Apples to Apples

What are apples? Ever tried asking and listening as people try to explain as best they can? Are they yellow? Red? Green? Orange? Round and bumpy? Smooth? Think about it: how can you describe an apple well enough that your description, mere words alone, becomes a viable substitute for the real thing. But… until you hold one in your hands and wrap your fingers around its taut cool, smoothness and its aroma lifts as you hold it up to your face… until you hear the crispy snap when you sink your teeth in and pierce its skin and the crunching rip as you pull a chunk of its flesh off… until you taste its zinging juices at the back of your tongue, you have no clue what ‘apple’ actually means. How could you? Words alone cannot replace the actual eating of an apple. They only create the desire to have one.

I was so young and impressionable. At first I didn’t have a clue what they were talking about. I was young. I was empty and blank. They used lots of words. Words that had no context — or definition — at such a young age. They talked about it a lot. Everyone did. Everyone always does.

Years started adding up and I learned a few things. Some things I wish I could unlearn and drop into the nearest black hole. Still, everyone talked about it. “Oh just wait. There’s no rush. You’ve got time. You’re so young.” But somehow, somewhere in the æther of my life I lost my patience and thought it was a good idea to go searching for it… I’d help out God or fate, or coincidence (calculated or otherwise) by doing something about it… anything. Anything was better than wasting time waiting for the right moment to find it, right? Or for it to find me.

I asked almost everyone I knew what it was. It could only be described to me through skewed perspectives, most of the time with jaded eyes. They’d say it’s like this or that and each new description made it harder for me to piece it all together. Some were so passionate; made it out to be breathtaking; extraordinary, like nothing else on earth. They would reminisce about it and their eyes would talk about how they lost theirs somewhere, some time ago and the memories — those brilliant instant films turned obfuscated, curling Polaroids stashed away in shoe boxes, breaking back down to the silver halide dust they started out as — would harbor deep, sleeping regrets suffocated, overwhelmed by joy and fullness. And… and then others made it out to be hell on earth with so much anger and distaste. As if their regrets were not at all from losing it, but from finding it in the first place.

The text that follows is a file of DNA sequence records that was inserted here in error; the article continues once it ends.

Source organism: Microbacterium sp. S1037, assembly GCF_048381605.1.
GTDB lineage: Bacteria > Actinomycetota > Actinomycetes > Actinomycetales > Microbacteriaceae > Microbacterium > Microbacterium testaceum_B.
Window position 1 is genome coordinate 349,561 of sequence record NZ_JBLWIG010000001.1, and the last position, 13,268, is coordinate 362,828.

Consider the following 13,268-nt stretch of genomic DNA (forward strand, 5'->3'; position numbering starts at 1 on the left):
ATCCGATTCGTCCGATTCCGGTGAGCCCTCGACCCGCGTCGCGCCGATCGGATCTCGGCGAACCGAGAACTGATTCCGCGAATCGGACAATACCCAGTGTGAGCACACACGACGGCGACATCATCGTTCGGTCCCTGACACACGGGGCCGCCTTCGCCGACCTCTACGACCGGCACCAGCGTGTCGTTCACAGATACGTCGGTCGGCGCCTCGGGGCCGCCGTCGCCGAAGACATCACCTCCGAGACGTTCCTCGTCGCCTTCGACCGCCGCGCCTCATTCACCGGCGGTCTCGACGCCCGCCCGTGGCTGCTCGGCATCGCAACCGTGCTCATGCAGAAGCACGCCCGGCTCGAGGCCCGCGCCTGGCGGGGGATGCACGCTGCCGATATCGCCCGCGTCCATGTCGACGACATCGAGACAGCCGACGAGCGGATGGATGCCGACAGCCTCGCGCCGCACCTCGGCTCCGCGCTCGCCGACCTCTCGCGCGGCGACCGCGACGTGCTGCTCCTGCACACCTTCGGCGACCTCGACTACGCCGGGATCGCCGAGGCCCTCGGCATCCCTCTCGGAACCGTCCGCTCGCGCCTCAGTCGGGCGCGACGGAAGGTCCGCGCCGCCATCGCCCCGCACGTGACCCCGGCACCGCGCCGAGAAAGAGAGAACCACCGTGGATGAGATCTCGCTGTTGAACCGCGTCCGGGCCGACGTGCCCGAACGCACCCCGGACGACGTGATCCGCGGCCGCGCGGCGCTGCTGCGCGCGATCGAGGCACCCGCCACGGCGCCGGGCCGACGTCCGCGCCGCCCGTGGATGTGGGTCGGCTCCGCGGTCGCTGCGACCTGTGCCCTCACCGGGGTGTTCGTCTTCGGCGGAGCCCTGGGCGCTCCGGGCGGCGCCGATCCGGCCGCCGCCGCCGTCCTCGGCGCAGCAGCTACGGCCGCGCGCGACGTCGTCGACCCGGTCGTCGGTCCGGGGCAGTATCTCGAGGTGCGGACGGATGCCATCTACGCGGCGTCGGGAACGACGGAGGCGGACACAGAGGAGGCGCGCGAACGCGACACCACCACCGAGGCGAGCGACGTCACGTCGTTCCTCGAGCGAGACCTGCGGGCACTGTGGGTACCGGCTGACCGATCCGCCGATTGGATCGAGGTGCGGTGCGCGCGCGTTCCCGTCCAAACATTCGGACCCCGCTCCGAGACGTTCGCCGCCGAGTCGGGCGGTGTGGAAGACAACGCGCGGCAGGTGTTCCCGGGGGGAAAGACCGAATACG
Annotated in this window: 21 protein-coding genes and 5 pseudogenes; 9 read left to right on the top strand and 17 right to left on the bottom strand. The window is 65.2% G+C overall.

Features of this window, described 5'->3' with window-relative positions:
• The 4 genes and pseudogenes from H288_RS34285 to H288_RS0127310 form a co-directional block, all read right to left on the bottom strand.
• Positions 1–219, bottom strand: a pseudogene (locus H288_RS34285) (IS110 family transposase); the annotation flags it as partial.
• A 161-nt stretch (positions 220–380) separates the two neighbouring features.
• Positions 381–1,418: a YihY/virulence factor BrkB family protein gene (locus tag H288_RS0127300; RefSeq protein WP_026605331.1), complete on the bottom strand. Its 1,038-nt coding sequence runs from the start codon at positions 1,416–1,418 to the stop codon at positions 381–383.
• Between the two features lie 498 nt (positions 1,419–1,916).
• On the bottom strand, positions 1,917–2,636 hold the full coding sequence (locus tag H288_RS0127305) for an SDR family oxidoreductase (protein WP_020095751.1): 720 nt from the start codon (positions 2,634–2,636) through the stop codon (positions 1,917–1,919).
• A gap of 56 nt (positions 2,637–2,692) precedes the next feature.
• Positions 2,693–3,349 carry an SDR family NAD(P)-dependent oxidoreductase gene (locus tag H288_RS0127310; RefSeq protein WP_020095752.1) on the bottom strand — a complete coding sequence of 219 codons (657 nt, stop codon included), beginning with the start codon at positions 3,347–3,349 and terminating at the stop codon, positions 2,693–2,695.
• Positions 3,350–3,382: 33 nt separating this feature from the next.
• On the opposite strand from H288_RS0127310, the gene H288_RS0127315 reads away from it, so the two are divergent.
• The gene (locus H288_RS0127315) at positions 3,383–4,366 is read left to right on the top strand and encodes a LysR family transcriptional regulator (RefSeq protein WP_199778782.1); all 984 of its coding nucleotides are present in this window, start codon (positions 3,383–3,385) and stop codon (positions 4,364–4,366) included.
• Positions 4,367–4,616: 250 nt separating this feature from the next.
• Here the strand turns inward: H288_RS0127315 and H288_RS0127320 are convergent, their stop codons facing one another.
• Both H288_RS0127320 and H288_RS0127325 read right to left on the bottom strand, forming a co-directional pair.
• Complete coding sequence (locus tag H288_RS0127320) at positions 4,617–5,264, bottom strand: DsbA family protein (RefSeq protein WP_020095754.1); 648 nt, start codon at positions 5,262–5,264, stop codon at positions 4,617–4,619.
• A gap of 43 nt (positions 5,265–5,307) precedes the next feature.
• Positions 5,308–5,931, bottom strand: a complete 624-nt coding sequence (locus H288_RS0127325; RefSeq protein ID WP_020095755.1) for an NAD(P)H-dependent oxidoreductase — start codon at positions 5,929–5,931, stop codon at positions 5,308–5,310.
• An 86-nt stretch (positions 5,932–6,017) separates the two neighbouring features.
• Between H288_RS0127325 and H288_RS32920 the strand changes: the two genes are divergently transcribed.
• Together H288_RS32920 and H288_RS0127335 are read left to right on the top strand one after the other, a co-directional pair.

I’d write about it a lot. Mostly asking questions which never got answered. “What if it was right in front of me and I missed it because it didn’t look or smell or sound like I thought it should? Or like I was told it would? Or like the fabricated blend I unknowingly created from my own dreams and fears and selective facts determined it could?” Spent a lot of time second guessing myself, being paranoid that I would screw up my chance to find it.

It… Hmm. I didn’t even know what to properly call it, that thing people always talked about.

I spent a lot of time searching for it and I never found it. I wasted my hopes and dreams and pieces of myself on things that I thought looked like it, but as with all mirages: they seemed so convincing from a parched distance through the heat waves across the sands of time spent in haste. My convictions and heart and efforts and attachments dissolved into piles of salt and dirt and pain. My soul blistered by fruitless expeditions. Relentlessly searching for that which I could not accurately define.

Then, one day it found me. It dropped into my life, like Newton’s apple. The clouds turned to concrete, fell from the sky and landed on my head, crushing my silly scientific sense of being and narrow algorithms and equations for how life worked or was supposed to work, letting my heart think through the noise and fuzz of all those years of people talking about it and twisting and distorting it. People told me it would happen like that — that it would happen when I least expected it — so I reserved myself to be least expecting it all the time. Which really didn’t work. Until I was actually not expecting it.

Like Newton’s apple, she dropped into my life. Everything made sense. Clarity. I remember, about 12 years and 2 months ago now, when God placed before me the thing I grew up hearing about and searching for and that thing I spent way too much time fruitlessly trying to find on my own. It was like all that seeking and breaking and hurting and learning was given purpose. When the time was right, and it — the love and sharing of life with someone and the sense of belonging and the sacrifices of self for another and the unspoken novels written in glances thrown across crowded rooms and togetherness, oneness — was presented to me, I’d recognize her for what she really is: the apple of my eye.

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